Kenner Fancher of Connor, Arkansas, and the late Judge Frank Trigg Fancher of West Palm Beach, Fla., were leaders in raising the funds for the monument at Harrison commemorating the tragedy. The unveiling was September 7, 1955. Two little girl descendants of Capt. Alexander Fancher laid wreaths at the base of the monument. The ceremonies were attended by Juanita Brooks, a member of the Board of the Utah Historical Society and herself a Mormon. On the front of the monument is a brief history of the tragedy; on the back the names of the victims.
Kenner Fancher still farms with his son Russell on the old farm. JK Jr, Kenner's oldest son, is a pharmacist at Harrison; his youngest son, Remmel, farms at Denver, Arkansas. They are tobacco planters.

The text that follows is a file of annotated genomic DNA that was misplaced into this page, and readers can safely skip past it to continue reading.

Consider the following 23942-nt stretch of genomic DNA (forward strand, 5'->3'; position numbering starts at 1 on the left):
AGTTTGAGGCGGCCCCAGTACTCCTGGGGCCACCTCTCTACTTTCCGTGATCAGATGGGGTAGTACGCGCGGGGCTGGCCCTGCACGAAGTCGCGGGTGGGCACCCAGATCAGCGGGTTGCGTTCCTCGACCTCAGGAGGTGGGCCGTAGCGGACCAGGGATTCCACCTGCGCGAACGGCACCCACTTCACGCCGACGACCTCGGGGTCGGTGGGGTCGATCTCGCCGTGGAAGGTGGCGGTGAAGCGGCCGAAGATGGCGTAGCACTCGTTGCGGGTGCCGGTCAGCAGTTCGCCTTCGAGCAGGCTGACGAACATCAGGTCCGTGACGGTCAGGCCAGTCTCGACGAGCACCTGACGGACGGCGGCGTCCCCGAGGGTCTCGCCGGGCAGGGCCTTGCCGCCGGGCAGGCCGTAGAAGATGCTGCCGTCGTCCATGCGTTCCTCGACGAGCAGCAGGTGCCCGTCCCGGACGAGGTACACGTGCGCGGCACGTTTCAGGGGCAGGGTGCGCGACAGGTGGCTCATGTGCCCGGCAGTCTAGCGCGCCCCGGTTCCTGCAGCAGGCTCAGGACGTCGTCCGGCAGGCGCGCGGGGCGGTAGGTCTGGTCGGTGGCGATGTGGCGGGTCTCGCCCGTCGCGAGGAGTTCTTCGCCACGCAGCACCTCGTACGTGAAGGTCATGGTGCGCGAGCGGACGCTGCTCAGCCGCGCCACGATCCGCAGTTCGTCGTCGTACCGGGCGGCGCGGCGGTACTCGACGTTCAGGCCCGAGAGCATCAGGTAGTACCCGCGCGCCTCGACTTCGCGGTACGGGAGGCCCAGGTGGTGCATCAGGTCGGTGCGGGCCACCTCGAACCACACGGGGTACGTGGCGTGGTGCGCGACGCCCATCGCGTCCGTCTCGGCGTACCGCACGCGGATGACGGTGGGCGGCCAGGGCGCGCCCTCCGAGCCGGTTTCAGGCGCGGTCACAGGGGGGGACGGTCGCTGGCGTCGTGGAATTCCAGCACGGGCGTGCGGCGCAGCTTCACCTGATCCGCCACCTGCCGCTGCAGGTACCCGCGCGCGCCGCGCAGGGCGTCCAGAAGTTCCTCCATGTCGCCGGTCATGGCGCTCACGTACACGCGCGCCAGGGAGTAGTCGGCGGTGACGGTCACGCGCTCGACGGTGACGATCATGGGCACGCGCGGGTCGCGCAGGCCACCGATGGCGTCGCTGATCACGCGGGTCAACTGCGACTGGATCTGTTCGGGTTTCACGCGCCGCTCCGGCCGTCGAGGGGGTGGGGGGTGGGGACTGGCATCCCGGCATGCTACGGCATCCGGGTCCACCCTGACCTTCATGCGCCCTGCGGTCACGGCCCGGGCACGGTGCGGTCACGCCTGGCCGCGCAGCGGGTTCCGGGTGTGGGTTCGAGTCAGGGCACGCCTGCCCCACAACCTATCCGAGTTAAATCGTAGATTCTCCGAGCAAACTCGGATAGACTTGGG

Harley Fancher is in charge of the state Forestry office at Eureka
Springs; Oden Fancher is a justice of the peace and farmer at Berryville. Dr.
Grady Reagan of Little Rock, whose mother was a Fancher, was reared at Uncle
Joe's, as was his brother Tommy Reagan, a Dallas banker.
Kenner, Harley, Oden, the two Reagans, are all first cousins, nephews of Uncle Joe, who although he has retired from fox hunting, still farms his lands and keeps his bees.
The Richard Fancher Society is named, of course, for the original immigrant f r o m France. His descendants, as well as those of his brothers and sisters, are in many occupations-and pretty well all over the country. They are college presidents, bankers, lawyers, doctors, farmers, politicians, men in practically every field of useful activity in their communities.